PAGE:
how to organize a module that requires a data file

Steven Bethard steven.bethard at gmail.com
Thu Nov 17 20:18:51 CET 2005


Ok, so I have a module that is basically a Python wrapper around a big 
lookup table stored in a text file[1].  The module needs to provide a 
few functions::

     get_stem(word, pos, default=None)
     stem_exists(word, pos)
     ...

Because there should only ever be one lookup table, I feel like these 
functions ought to be module globals.  That way, you could just do 
something like::

     import morph
     assist = morph.get_stem('assistance', 'N')
     ...

My problem is with the text file.  Where should I keep it?  If I want to 
keep the module simple, I need to be able to identify the location of 
the file at module import time.  That way, I can read all the data into 
the appropriate Python structure, and all my module-level functions will 
work immediatly after import.

I can only think of a few obvious places where I could find the text 
file at import time -- in the same directory as the module (e.g. 
lib/site-packages), in the user's home directory, or in a directory 
indicated by an environment variable.  The first seems weird because the 
text file is large (about 10MB) and I don't really see any other 
packages putting data files into lib/site-packages.  The second seems 
weird because it's not a per-user configuration - it's a data file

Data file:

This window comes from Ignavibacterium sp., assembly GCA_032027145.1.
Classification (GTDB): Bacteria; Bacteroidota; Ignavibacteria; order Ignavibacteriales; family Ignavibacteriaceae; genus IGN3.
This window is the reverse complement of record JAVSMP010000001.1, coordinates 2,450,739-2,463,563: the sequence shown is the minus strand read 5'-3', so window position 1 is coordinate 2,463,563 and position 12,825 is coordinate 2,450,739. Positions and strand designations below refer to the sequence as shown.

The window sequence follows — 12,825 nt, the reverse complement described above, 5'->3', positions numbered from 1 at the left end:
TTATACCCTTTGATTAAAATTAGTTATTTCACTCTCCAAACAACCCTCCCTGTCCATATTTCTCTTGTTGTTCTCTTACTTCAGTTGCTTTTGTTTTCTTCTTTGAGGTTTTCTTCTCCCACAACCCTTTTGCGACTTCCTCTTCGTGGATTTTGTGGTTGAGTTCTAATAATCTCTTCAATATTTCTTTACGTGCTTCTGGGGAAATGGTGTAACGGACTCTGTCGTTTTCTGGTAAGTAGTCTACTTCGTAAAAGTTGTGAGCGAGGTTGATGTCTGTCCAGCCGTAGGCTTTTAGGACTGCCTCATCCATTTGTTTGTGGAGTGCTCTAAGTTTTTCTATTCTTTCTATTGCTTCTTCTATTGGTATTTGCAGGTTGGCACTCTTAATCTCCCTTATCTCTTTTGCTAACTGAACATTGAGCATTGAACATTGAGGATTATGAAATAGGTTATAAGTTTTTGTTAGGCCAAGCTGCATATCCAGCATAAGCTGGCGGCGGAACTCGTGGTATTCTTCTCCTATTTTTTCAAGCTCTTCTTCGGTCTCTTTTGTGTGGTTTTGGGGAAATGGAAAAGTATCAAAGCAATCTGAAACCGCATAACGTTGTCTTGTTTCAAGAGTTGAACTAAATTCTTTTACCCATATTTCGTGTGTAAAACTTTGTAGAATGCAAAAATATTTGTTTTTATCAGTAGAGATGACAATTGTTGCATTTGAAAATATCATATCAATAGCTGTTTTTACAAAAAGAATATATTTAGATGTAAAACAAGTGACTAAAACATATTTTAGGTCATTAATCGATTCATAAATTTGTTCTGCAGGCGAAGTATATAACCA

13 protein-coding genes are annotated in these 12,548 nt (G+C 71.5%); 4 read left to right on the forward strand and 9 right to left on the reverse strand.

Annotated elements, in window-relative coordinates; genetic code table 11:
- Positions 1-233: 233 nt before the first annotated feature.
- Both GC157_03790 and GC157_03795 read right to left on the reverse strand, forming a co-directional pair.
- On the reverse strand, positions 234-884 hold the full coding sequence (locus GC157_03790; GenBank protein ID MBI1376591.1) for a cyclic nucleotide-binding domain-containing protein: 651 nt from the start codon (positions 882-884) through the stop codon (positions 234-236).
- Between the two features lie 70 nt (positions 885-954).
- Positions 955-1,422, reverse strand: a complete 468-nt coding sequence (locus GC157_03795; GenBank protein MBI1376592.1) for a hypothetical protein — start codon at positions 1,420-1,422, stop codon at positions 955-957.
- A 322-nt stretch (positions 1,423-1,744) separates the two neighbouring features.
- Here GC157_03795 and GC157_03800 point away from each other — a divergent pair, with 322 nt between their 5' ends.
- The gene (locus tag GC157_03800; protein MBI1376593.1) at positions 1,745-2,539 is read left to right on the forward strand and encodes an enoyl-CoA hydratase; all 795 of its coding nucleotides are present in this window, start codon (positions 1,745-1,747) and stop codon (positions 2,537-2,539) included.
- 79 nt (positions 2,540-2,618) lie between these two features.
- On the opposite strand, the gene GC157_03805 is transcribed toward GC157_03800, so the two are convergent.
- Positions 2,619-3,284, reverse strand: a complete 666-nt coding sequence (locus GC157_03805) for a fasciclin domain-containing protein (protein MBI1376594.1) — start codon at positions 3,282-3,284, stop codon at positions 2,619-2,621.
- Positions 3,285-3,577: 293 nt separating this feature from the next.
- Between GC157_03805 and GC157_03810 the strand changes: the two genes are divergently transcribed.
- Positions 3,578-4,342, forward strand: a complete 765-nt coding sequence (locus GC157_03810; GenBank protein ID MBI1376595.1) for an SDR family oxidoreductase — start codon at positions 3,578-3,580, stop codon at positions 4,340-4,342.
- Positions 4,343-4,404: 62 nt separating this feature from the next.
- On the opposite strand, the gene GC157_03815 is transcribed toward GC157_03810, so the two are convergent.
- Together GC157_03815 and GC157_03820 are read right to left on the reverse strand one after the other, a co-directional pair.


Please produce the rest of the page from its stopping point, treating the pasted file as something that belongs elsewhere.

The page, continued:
shared by all users.  And the the third seems weird because my 
experience with a configuration depending heavily on environment 
variables is that this is difficult to maintain.

If I don't mind complicating the module functions a bit (e.g. by 
starting each function with "if _lookup_table is not None"), I could 
allow users to specify a location for the file after the module is 
imported, e.g.::

     import morph
     morph.setfile(r'C:\resources\morph_english.flat')
     ...

Then all the module-level functions would have to raise Exceptions until 
setfile() was called.  I don't like that the user would have to 
configure the module each time they wanted to use it, but perhaps that's 
unaviodable.

Any suggestions?  Is there an obvious place to put the text file that 
I'm missing?

Thanks in advance,

STeVe

[1] In case you're curious, the file is a list of words and their 
morphological stems provided by the University of Pennsylvania.



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